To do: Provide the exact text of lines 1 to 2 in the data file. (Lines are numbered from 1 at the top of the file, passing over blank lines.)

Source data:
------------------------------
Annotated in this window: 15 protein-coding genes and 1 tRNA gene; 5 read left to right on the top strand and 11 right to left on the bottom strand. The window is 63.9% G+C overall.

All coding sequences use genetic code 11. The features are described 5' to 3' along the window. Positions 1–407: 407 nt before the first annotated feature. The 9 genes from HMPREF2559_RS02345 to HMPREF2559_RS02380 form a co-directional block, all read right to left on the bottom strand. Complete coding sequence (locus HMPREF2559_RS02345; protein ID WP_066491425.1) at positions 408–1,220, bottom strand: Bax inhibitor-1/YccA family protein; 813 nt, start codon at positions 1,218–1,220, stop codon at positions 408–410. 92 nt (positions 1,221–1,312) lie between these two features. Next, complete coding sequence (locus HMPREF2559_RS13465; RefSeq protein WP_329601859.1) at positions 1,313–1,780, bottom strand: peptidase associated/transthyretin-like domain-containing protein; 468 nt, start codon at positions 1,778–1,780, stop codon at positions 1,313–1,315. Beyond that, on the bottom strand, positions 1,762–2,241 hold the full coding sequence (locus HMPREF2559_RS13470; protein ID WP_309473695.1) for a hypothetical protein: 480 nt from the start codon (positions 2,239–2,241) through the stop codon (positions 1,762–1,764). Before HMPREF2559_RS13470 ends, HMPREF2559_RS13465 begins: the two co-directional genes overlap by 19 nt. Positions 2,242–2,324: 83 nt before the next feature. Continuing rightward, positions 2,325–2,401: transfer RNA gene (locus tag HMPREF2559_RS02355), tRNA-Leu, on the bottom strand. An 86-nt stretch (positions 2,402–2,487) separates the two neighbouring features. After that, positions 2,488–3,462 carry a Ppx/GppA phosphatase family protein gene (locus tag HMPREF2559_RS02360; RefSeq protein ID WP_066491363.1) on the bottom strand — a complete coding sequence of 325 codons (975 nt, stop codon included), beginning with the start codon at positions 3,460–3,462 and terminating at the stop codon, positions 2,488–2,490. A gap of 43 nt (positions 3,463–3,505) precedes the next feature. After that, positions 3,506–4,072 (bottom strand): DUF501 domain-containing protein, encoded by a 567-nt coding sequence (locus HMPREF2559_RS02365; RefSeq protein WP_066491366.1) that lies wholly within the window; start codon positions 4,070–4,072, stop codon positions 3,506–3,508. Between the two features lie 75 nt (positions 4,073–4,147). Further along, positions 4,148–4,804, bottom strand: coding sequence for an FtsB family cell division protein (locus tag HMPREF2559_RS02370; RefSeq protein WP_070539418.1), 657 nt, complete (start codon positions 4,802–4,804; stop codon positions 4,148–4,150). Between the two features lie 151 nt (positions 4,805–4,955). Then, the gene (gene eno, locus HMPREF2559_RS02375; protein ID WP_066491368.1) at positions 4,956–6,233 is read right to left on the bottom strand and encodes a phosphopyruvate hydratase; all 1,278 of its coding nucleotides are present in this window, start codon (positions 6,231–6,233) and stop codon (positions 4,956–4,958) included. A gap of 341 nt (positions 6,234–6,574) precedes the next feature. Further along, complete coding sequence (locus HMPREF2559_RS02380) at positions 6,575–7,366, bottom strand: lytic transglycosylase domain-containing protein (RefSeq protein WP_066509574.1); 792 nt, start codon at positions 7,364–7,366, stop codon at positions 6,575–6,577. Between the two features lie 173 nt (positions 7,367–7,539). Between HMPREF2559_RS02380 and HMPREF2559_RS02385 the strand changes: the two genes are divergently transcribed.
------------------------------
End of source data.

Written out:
Annotated in this window: 15 protein-coding genes and 1 tRNA gene; 5 read left to right on the top strand and 11 right to left on the bottom strand. The window is 63.9% G+C overall.

All coding sequences use genetic code 11. The features are described 5' to 3' along the window. Positions 1–407: 407 nt before the first annotated feature. The 9 genes from HMPREF2559_RS02345 to HMPREF2559_RS02380 form a co-directional block, all read right to left on the bottom strand. Complete coding sequence (locus HMPREF2559_RS02345; protein ID WP_066491425.1) at positions 408–1,220, bottom strand: Bax inhibitor-1/YccA family protein; 813 nt, start codon at positions 1,218–1,220, stop codon at positions 408–410. 92 nt (positions 1,221–1,312) lie between these two features. Next, complete coding sequence (locus HMPREF2559_RS13465; RefSeq protein WP_329601859.1) at positions 1,313–1,780, bottom strand: peptidase associated/transthyretin-like domain-containing protein; 468 nt, start codon at positions 1,778–1,780, stop codon at positions 1,313–1,315. Beyond that, on the bottom strand, positions 1,762–2,241 hold the full coding sequence (locus HMPREF2559_RS13470; protein ID WP_309473695.1) for a hypothetical protein: 480 nt from the start codon (positions 2,239–2,241) through the stop codon (positions 1,762–1,764). Before HMPREF2559_RS13470 ends, HMPREF2559_RS13465 begins: the two co-directional genes overlap by 19 nt. Positions 2,242–2,324: 83 nt before the next feature. Continuing rightward, positions 2,325–2,401: transfer RNA gene (locus tag HMPREF2559_RS02355), tRNA-Leu, on the bottom strand. An 86-nt stretch (positions 2,402–2,487) separates the two neighbouring features. After that, positions 2,488–3,462 carry a Ppx/GppA phosphatase family protein gene (locus tag HMPREF2559_RS02360; RefSeq protein ID WP_066491363.1) on the bottom strand — a complete coding sequence of 325 codons (975 nt, stop codon included), beginning with the start codon at positions 3,460–3,462 and terminating at the stop codon, positions 2,488–2,490. A gap of 43 nt (positions 3,463–3,505) precedes the next feature. After that, positions 3,506–4,072 (bottom strand): DUF501 domain-containing protein, encoded by a 567-nt coding sequence (locus HMPREF2559_RS02365; RefSeq protein WP_066491366.1) that lies wholly within the window; start codon positions 4,070–4,072, stop codon positions 3,506–3,508. Between the two features lie 75 nt (positions 4,073–4,147). Further along, positions 4,148–4,804, bottom strand: coding sequence for an FtsB family cell division protein (locus tag HMPREF2559_RS02370; RefSeq protein WP_070539418.1), 657 nt, complete (start codon positions 4,802–4,804; stop codon positions 4,148–4,150). Between the two features lie 151 nt (positions 4,805–4,955). Then, the gene (gene eno, locus HMPREF2559_RS02375; protein ID WP_066491368.1) at positions 4,956–6,233 is read right to left on the bottom strand and encodes a phosphopyruvate hydratase; all 1,278 of its coding nucleotides are present in this window, start codon (positions 6,231–6,233) and stop codon (positions 4,956–4,958) included. A gap of 341 nt (positions 6,234–6,574) precedes the next feature. Further along, complete coding sequence (locus HMPREF2559_RS02380) at positions 6,575–7,366, bottom strand: lytic transglycosylase domain-containing protein (RefSeq protein WP_066509574.1); 792 nt, start codon at positions 7,364–7,366, stop codon at positions 6,575–6,577. Between the two features lie 173 nt (positions 7,367–7,539). Between HMPREF2559_RS02380 and HMPREF2559_RS02385 the strand changes: the two genes are divergently transcribed.